.
http://assets-s3.rollingstone.com/assets/images/album_review/3f35b7e1fca6137568743e2141e82b61ff238c39.jpg Coda

Led Zeppelin

Coda

Rolling Stone: star rating
Community: star rating
5 4 0
January 20, 1983

Coda is a resounding farewell from the greatest heavy-metal band that ever strutted the boards. Produced by Jimmy Page, the album chronicles a ten-year adventure in high guitar drama and maximum blast. If the record seems a bit of a cheat timewise — it clocks in at 32:40 — the song selection is a marvel of compression, deftly tracing the Zeppelin decade with eight powerful, previously unreleased tracks, and no unnecessary elaboration.

Side one is early days. The opener, a frontal assault on Ben E. King and James Bethea's "We're Gonna Groove," is definitive 1969 raunch. The essential elements of Zeppelin's sound are already firmly in place: Page's propulsive guitar playing, Robert Plant's pealing vocal, John Paul Jones' duty-bound bass, and the late John Bonham's creature with - the - atom - brain drumming. "Poor Tom," from 1970, isn't completely successful at mating an acoustic-guitar turn with an insistent drum tattoo, but it does demonstrate Page's links to the Bert Jansch-John Renbourn school of urbane folk picking. The walking-bass rendition of Willie Dixon's "I Can't Quit You Baby," tossed off at a sound check that same year, perfectly captures the bluesmania of the period, complete with a classically overwrought guitar solo. More impressive is Page's frantic, trebly chording on "Walter's Walk," which recalls Paul Burlison's steaming leads with Johnny Burnette's Rock 'n' Roll Trio in the mid-Fifties.

Side two skips ahead to November 1978 for three outtakes from the Stockholm sessions for In through the Out Door, Zeppelin's last LP before the group-sundering death of John Bonham. Recorded at Abba's state-of-the-art Polar Studios, these tracks — the bone-rattling "Ozone Baby," the hypnotic "Darlene" and "Wearing and Tearing" — are about as wonderful as hard rock & roll gets.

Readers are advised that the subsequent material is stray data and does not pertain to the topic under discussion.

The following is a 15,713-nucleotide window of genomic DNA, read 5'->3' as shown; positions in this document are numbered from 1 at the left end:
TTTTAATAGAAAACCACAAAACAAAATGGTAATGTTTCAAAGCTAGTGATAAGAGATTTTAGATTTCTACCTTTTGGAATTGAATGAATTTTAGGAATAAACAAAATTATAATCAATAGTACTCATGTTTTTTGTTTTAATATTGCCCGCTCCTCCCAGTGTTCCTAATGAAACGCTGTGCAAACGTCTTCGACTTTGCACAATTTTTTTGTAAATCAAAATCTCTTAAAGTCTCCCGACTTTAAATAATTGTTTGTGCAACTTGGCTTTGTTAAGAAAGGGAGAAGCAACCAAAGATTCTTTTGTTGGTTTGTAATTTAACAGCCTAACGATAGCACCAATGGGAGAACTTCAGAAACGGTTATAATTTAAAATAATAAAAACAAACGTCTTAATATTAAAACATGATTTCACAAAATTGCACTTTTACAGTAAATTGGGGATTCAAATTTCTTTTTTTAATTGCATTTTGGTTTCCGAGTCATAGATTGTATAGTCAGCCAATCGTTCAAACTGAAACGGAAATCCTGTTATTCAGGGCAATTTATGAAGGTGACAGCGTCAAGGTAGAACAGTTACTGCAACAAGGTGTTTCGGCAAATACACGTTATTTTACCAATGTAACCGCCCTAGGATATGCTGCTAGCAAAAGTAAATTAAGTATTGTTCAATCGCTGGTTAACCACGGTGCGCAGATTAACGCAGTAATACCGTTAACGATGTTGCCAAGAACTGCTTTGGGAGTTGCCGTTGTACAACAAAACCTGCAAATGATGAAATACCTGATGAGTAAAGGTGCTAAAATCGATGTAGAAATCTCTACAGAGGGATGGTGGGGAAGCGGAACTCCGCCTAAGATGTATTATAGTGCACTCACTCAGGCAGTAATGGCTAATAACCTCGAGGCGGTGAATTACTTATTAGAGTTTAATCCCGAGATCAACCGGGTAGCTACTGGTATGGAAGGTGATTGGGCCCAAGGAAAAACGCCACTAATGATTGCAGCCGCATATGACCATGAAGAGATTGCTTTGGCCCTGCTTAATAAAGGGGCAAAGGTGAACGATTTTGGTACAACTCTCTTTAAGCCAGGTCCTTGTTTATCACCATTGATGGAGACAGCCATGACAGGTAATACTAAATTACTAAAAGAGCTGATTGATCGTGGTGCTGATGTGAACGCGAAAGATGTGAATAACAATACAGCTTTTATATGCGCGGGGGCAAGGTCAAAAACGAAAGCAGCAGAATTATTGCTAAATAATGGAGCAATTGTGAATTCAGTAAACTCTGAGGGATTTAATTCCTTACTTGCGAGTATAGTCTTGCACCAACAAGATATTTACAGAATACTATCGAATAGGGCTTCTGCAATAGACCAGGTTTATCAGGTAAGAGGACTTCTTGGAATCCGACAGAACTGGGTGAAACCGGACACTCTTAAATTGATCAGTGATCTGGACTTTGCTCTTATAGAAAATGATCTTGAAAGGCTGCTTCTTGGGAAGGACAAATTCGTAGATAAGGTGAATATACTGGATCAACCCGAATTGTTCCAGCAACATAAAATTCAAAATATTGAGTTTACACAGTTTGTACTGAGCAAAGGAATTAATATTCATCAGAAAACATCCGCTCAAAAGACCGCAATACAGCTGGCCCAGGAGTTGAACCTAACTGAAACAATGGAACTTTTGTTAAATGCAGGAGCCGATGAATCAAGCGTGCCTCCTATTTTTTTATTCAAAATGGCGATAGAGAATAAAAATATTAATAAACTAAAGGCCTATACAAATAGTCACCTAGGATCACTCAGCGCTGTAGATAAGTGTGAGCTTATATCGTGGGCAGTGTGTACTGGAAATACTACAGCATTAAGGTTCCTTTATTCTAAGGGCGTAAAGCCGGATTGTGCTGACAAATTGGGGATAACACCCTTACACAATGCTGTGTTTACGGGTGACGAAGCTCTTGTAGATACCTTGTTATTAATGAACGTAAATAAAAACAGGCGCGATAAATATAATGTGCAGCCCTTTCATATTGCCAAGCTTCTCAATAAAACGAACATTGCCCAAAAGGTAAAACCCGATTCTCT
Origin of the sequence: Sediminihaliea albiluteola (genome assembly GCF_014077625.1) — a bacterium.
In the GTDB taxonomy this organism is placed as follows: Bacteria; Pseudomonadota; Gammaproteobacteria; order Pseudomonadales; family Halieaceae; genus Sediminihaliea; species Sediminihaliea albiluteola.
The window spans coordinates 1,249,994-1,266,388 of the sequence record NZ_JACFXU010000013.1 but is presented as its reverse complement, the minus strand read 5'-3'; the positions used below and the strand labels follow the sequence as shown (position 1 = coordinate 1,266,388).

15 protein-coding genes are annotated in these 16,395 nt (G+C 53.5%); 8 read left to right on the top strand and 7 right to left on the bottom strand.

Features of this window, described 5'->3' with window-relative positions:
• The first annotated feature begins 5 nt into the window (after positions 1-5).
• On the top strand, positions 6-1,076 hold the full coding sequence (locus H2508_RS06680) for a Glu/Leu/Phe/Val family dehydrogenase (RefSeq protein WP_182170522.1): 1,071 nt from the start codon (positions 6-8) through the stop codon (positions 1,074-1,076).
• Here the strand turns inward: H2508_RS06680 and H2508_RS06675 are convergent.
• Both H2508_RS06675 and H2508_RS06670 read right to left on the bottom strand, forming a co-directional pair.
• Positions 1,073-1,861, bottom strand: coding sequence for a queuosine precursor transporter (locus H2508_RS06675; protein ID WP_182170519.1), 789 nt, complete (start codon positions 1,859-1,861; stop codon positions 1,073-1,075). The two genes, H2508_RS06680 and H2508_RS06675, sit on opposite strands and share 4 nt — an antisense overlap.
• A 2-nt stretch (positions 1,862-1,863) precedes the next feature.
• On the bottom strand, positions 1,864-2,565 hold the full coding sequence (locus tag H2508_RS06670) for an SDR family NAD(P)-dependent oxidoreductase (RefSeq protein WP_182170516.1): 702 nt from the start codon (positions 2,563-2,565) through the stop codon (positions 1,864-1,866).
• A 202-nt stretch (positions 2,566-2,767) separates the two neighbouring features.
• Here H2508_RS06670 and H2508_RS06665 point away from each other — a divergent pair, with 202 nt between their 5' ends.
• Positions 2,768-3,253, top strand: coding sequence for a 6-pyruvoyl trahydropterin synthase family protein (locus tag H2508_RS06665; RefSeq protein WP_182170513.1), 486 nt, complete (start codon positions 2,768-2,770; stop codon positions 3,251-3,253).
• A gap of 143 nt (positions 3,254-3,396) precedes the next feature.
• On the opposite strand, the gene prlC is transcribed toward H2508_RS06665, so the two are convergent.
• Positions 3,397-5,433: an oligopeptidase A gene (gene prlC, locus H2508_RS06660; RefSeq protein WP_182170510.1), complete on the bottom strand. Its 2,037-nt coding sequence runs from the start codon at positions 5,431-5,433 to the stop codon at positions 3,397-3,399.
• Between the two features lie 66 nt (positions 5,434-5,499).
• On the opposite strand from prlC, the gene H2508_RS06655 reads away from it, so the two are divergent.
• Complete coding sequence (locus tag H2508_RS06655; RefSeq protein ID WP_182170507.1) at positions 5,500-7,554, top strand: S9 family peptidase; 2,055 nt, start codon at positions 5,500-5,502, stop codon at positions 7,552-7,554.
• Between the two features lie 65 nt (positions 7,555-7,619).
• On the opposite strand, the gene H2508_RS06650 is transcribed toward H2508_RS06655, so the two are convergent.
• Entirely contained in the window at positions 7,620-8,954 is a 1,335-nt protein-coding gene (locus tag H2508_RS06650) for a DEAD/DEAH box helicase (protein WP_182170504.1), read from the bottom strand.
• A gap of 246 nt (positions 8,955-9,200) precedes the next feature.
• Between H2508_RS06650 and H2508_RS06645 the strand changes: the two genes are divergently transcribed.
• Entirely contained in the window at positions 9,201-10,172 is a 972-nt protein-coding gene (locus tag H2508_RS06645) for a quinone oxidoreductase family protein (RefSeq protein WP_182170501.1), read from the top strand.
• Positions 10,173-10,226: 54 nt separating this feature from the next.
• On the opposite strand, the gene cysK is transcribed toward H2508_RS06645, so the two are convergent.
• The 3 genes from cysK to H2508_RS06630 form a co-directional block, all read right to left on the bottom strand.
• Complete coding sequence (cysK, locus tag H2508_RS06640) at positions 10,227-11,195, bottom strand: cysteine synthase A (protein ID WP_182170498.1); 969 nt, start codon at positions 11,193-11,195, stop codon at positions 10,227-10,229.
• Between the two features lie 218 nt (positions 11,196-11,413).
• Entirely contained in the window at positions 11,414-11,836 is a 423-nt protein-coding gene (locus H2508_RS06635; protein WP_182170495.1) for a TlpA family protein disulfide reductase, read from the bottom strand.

Completing the picture — there was no getting around this — is "Bonzo's Montreux," recorded in Switzerland in 1976. Extended rock drum solos are notoriously the pits, but this one, electronically enhanced by Page and executed with considerable panache by Bonham's "drum orchestra," is true to the spirit of Sandy Nelson, and thus vestigially nifty at the very least. Coda is an honest and honorable career profile, and a classy way to go out.

prev
Album Review Main Next

ADD A COMMENT

Community Guidelines »
loading comments

loading comments...

COMMENTS

Sort by:
    Read More
    Around the Web
    Powered By ZergNet
    Daily Newsletter

    Get the latest RS news in your inbox.

    Sign up to receive the Rolling Stone newsletter and special offers from RS and its
    marketing partners.

    X

    We may use your e-mail address to send you the newsletter and offers that may interest you, on behalf of Rolling Stone and its partners. For more information please read our Privacy Policy.

    Song Stories

    “Wake Up Everybody”

    John Legend and the Roots | 2010

    A Number One record by Harold Melvin and the Bluenotes in 1976 (a McFadden- and Whitehead-penned classic sung by Teddy Pendergrass) inspired the title and lead single from Wake Up!, John Legend's tribute album to message music. The more familiar strains of "Wake Up Everybody" also fit his agenda. "It basically sums up, in a very concise way, all the things we were thinking about when we were putting this record together in that it's about justice, doing the right thing and coming together to make the world a better place," he said. Vocalists Common and Melanie Fiona assist Legend on this mission to connect.

    More Song Stories entries »
    www.expandtheroom.com